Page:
Nanotechnology Now

Our NanoNews Digest Sponsors

Heifer International

Wikipedia Affiliate Button

Home > News > Irradiated carbon makes for better electronics, say scientists

December 17th, 2007

Irradiated carbon makes for better electronics, say scientists

Abstract:
Scientists at the Weizmann Institute of Science, together with colleagues from the U.S., have implemented doping using UV light and electron beams in the field of molecular electronics. The research was done with particular application to electronic devices made of single layers of organic (carbon-based) molecules.

Such components might be inexpensive, biodegradable, versatile and easy to manipulate. The main problem with molecular electronics, however, is that the organic materials must first be made sufficiently pure and then, ways must be found to successfully dope these somewhat delicate systems. Professor David Cahen and postdoctoral fellow Oliver Seitz of the Weizmann Institute's Material and Interfaces Department, together with Ayelet Vilan and Hagai Cohen from the Chemical Research Support Unit and Professor Antoine Kahn from Princeton University succeeded in purifying the molecular layer to such an extent that the remaining impurities did not affect the system's electrical behavior. The scientists doped the 'clean' monolayers by irradiating the surface with ultraviolet light or weak electron beams, changing chemical bonds between the carbon atoms that make up the molecular layer. These bonds ultimately influenced electronic transport through the molecules. This achievement was described in the Journal of the American Chemical Society (JACS) recently. The researchers predict that this method may enable scientists and electronics engineers to substantially broaden the use of these organic monolayers in the field of nanoelectronics.

Source:
eetimes.com

Bookmark:
Delicious Digg Newsvine Google Yahoo Reddit Magnoliacom Furl Facebook

Related News Press

Chip Technology

Novel 'converter' heralds breakthrough in ultra-fast data processing at nanoscale: Invention bagged four patents and could potentially make microprocessor chips work 1,000 times faster October 20th, 2017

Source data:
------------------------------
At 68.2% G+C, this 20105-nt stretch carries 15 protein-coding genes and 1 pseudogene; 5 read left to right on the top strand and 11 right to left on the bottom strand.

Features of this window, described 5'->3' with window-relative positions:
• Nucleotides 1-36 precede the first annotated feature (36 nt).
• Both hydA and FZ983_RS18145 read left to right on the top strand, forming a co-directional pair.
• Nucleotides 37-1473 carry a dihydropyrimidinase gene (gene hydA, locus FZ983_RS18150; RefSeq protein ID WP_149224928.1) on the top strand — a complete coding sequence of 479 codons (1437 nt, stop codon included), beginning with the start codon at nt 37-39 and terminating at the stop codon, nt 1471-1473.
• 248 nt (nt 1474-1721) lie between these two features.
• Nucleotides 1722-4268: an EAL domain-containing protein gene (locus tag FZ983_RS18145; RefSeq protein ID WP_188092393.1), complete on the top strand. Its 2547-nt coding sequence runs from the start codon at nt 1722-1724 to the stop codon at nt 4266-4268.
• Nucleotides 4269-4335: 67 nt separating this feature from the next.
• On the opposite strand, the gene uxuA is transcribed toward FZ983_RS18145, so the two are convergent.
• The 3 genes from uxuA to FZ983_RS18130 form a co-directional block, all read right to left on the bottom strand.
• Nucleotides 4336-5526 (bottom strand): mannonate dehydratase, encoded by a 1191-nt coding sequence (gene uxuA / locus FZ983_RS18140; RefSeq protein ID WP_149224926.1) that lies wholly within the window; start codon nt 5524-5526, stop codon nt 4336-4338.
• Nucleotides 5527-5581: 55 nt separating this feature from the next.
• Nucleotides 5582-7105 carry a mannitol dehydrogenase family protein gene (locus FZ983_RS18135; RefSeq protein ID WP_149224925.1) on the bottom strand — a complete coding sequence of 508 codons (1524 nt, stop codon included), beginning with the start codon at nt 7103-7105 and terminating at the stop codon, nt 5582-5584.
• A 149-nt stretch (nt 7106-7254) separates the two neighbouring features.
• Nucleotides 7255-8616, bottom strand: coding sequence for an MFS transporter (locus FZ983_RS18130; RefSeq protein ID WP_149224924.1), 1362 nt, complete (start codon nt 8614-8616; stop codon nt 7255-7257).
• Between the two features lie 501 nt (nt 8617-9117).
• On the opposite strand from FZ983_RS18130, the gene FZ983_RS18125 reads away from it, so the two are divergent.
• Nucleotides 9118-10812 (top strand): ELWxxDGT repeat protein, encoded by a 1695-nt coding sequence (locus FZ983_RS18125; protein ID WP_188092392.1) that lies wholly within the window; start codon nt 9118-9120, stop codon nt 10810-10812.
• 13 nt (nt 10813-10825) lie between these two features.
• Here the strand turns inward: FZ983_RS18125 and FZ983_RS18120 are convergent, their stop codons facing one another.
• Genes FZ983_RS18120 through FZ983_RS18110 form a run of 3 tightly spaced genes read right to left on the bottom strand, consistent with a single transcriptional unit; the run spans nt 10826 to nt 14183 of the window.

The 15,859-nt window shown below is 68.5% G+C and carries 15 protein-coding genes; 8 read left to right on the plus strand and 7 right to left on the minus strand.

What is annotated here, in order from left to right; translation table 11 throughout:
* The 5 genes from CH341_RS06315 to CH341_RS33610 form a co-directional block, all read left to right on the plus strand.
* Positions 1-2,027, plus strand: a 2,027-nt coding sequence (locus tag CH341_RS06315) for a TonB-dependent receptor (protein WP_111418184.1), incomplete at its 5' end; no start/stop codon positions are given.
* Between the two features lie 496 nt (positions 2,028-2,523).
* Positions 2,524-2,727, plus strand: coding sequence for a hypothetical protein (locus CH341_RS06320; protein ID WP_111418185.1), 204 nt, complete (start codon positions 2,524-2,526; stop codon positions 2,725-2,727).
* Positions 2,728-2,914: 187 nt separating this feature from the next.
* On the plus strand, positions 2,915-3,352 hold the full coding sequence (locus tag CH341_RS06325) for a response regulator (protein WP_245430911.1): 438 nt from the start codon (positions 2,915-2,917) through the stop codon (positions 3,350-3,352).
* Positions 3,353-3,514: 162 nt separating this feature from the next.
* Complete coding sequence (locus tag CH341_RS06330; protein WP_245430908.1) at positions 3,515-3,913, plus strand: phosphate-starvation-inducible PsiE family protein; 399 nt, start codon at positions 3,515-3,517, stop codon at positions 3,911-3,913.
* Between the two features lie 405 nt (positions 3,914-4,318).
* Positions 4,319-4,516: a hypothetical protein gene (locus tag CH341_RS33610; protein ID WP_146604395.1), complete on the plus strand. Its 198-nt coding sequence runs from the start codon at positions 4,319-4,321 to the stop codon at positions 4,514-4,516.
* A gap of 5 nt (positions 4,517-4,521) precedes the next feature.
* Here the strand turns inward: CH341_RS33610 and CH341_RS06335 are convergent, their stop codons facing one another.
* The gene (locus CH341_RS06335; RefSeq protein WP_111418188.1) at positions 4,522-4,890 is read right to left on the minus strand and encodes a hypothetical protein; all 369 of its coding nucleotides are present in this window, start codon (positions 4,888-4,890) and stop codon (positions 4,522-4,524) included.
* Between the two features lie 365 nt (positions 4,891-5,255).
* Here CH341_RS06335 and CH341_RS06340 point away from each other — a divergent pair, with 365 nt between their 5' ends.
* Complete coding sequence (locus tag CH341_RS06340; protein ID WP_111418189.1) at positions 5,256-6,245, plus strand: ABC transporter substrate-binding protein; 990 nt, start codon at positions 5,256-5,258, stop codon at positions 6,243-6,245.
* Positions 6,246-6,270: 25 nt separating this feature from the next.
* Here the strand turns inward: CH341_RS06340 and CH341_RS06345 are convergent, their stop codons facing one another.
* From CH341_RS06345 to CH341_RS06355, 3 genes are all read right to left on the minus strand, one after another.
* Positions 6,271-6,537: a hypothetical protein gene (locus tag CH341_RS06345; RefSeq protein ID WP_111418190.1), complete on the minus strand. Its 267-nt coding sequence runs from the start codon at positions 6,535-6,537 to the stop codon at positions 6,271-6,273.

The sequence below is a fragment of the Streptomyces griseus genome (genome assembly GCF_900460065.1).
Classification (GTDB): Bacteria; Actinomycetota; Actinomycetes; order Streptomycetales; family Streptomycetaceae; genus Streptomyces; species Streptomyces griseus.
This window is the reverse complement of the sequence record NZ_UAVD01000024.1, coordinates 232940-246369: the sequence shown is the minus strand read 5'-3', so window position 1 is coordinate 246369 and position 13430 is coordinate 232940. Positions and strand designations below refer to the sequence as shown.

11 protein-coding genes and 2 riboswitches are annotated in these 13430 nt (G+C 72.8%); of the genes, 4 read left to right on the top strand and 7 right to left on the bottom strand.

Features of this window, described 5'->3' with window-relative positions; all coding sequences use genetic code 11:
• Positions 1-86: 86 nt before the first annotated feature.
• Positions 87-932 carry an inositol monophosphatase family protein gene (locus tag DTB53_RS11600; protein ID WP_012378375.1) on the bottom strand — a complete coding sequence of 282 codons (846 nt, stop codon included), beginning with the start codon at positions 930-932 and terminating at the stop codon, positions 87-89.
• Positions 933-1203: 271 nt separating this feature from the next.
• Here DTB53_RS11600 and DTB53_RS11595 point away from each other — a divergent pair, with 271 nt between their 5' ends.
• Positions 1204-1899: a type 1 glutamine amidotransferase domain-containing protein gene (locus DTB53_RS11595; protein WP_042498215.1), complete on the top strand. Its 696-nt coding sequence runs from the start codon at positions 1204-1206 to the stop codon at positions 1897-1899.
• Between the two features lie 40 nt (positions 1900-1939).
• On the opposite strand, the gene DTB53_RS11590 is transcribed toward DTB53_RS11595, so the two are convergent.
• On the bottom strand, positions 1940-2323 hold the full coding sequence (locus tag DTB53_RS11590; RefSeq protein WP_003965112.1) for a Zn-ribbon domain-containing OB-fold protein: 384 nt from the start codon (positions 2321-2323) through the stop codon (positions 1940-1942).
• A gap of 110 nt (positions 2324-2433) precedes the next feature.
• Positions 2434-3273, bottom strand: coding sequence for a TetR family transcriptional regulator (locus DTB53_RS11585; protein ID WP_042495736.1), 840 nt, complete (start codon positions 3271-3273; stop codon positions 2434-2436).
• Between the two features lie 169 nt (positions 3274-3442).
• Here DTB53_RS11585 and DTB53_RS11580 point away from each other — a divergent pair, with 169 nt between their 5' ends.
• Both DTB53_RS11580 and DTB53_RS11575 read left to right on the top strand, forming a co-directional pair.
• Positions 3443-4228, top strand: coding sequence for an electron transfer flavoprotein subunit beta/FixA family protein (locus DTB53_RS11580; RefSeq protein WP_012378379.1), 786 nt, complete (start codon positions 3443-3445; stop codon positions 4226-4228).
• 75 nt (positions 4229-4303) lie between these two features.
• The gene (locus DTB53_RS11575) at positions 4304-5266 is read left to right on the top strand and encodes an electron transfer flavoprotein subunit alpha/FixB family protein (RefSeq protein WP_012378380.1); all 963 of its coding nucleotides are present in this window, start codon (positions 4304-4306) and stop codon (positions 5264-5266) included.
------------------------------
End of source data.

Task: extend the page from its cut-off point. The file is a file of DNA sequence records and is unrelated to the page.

MIPT scientists revisit optical constants of ultrathin gold films October 20th, 2017

Bringing the atomic world into full color: Researchers turn atomic force microscope measurements into color images October 19th, 2017

Spin current detection in quantum materials unlocks potential for alternative electronics October 15th, 2017

Nanoelectronics

Nanometrics Announces Preliminary Results for the Third Quarter of 2017: Quarterly Results Impacted by Delays in Revenue Recognition on Multiple Systems into Japan October 12th, 2017

Seeing the next dimension of computer chips: Researchers image perfectly smooth side-surfaces of 3-D silicon crystals with a scanning tunneling microscope, paving the way for smaller and faster computing devices October 11th, 2017

Columbia engineers invent breakthrough millimeter-wave circulator IC October 6th, 2017

Tungsten offers nano-interconnects a path of least resistance: Crystalline tungsten shows insight and promise in addressing the challenges of electrical interconnects that have high resistivity at the nanoscale October 4th, 2017

Discoveries

Creation of coherent states in molecules by incoherent electrons October 21st, 2017

Novel 'converter' heralds breakthrough in ultra-fast data processing at nanoscale: Invention bagged four patents and could potentially make microprocessor chips work 1,000 times faster October 20th, 2017

Strange but true: turning a material upside down can sometimes make it softer October 20th, 2017

MIPT scientists revisit optical constants of ultrathin gold films October 20th, 2017

Announcements

Creation of coherent states in molecules by incoherent electrons October 21st, 2017

Novel 'converter' heralds breakthrough in ultra-fast data processing at nanoscale: Invention bagged four patents and could potentially make microprocessor chips work 1,000 times faster October 20th, 2017

Strange but true: turning a material upside down can sometimes make it softer October 20th, 2017

Leti Coordinating Project to Develop Innovative Drivetrains for 3rd-generation Electric Vehicles: CEA Techís Contribution Includes Litenís Knowhow in Magnetic Materials and Simulation And Letiís Expertise in Wide-bandgap Semiconductors October 20th, 2017

NanoNews-Digest
The latest news from around the world, FREE



  Premium Products
NanoNews-Custom
Only the news you want to read!
 Learn More
NanoTech-Transfer
University Technology Transfer & Patents
 Learn More
NanoStrategies
Full-service, expert consulting
 Learn More











ASP
Nanotechnology Now Featured Books




NNN

The Hunger Project